The liberals and the conservatives have come to a parting of the ways; all that's left is the division of property
Vancouver SunPublished: Monday, December 03, 2007
Vancouver's Bishop Michael Ingham has finally admitted that the Anglican Church is in crisis.
Previously, as thriving parishes left one by one -- St. Simon's, Emmanuel, St. Martin's, Christ the Redeemer -- he tried to shrug off each departure as a sort of "extreme decline in attendance."
Now, with many displaced Canadian parishes reassembling under two other Canadian bishops, Ingham is calling it a "schism" -- the religious equivalent of a divorce.*
It is a tacit admission that the two groups -- call them "liberals" and "conservatives" -- are peers, just like opponents in a divorce.
For most of the global Anglican community, they are peers and more. An archbishop from South America has accepted the Canadian bishops and parishes under his authority, and statements from huge "provinces" of bishops suggest that most Anglicans are inclined to treat the conservatives, rather than the old establishment, as the real Canadian Anglican Church.
To put the divorce in context, it is important to realize that the Anglican Church has been an awkward marriage of liberal and conservative streams from its very beginning.
The conservative stream was established when Bishop Thomas Cranmer assembled the Anglican Book of Common Prayer using ancient Latin liturgies and English monastic traditions. He infused Anglicanism with a profound biblical spirituality that remains at the heart of conservative practice. The liberal stream was there at the beginning as well, as Henry VIII used his new English church to sidestep Roman Catholic moral standards that threatened to cramp his lifestyle.
After centuries of rather tense coexistence, serious trouble developed in the last half-century. North American liberal Anglicans proved to be adept at church politics, gained control of the church hierarchy, and promoted a steady stream of theological innovations that assaulted the core beliefs of the conservatives.
Bishop Ingham, for example, has suggested that we should "stop thinking of ourselves as created beings" and stop thinking of Easter as "something understandable." Perhaps not coincidentally, Anglican membership has declined steadily in North America.
In contrast, the dominantly conservative "Global South" Anglican churches have been growing explosively. More than two-thirds of all Anglicans now come from Africa, Asia or South America. And they are now tasked with mediating the divorce of the North American church.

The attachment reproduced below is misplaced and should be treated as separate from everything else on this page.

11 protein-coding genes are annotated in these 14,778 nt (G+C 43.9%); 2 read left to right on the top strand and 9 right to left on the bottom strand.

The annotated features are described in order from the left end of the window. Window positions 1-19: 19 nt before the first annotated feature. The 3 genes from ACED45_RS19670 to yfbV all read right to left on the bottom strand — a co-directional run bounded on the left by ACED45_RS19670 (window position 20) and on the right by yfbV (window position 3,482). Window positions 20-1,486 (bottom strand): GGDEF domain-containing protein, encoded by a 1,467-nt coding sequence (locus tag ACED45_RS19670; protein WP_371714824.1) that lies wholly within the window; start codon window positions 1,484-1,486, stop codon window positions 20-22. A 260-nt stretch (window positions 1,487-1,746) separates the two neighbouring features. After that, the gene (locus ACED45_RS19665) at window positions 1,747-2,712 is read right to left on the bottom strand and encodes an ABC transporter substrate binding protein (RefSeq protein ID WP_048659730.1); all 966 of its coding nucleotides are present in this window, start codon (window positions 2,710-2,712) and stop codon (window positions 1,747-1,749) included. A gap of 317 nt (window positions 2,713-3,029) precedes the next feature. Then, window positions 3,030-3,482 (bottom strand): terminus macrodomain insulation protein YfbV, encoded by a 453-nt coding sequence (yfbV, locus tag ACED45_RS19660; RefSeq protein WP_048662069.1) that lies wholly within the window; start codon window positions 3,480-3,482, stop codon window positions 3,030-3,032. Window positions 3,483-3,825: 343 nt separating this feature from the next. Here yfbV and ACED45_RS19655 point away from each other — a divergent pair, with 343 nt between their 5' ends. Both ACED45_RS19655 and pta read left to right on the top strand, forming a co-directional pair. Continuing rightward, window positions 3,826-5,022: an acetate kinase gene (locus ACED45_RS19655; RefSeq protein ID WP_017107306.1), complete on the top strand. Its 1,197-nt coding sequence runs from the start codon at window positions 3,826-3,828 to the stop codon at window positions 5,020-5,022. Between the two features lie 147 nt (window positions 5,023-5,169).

Can we assign blame in this ecclesiastical divorce? Was one of the parties "unfaithful" (pun unavoidable)? Liberal Anglican spokesman Neale Adams summarizes the liberal vision as: "a big-tent church . . . open to a wide variety of theologies, and we think that's good." To my ear, this is a bit like the cheating husband saying, "Ours is an open relationship, embracing a wide variety of extra-marital affairs."
The liberals seem to be genuinely astonished that anyone would have a problem with this -- saying, in effect, "You can teach that Jesus rose from the dead, if you like, but don't hassle us if we teach that he didn't."
(It reminds me of when I checked into a Halifax inn a decade ago and asked for a non-smoking room. The desk clerk stubbed out her cigarette with a puzzled look and said, "Sir, you are not required to smoke in any of our rooms." She couldn't comprehend why I would want a room with less choice.)
In vain the wife hauls out the marriage vows, the Bible and the Prayer Book, which clearly specify that the relationship is to be monogamous. "Oh," the husband replies, "forget that old stuff and be hip and cool like me."
The bane of abusive husbands is the community of faithful neighbours who offer shelter and encouragement to the battered wives. Without them, the wives would have no chance for healthy independence. Similarly, liberal leaders reserve their angriest words for the faithful worldwide Anglican leaders who shelter and encourage the conservative Canadian churches.
Rest assured that the conservatives will never forget how the global community supported us when we needed it most.
There are two stages in a divorce. Last week was the end of the first stage -- the end of attempts at reconciliation and an acceptance of the brokenness. Lots of pain all around. A sort of corporate depression.
Now begins the second stage: The division of the assets. Ingham has made it clear that he prefers the old 1950s-style divorce, where all church property reverts to the liberals.
It doesn't matter that the properties were bought, paid for, and lovingly maintained by the congregations of each church, whether liberal or conservative. Ingham aspires to be the 1950s husband, turning the wife out with nothing but the clothes on her back, holding up the deed to the house and saying, "See, it's in my name. Right here."
Modern society, of course, understands that husband and wife, as peers, both have property rights regardless of the name on the deed.
So let's be civil about this. This divorce (or "schism" as Ingham calls it) is a reality.
Anglican liberals need to be more liberal: They need to accept the conservatives as peers rather than vassals or chattel, and negotiate a reasonable division of assets.
This is the 21st century, for goodness' sake.
Michael Davenport was born, baptized, and raised in the Anglican Church, the son of an Anglican priest. He is a trustee of one of the Anglican churches now under the umbrella of the Province of the Southern Cone.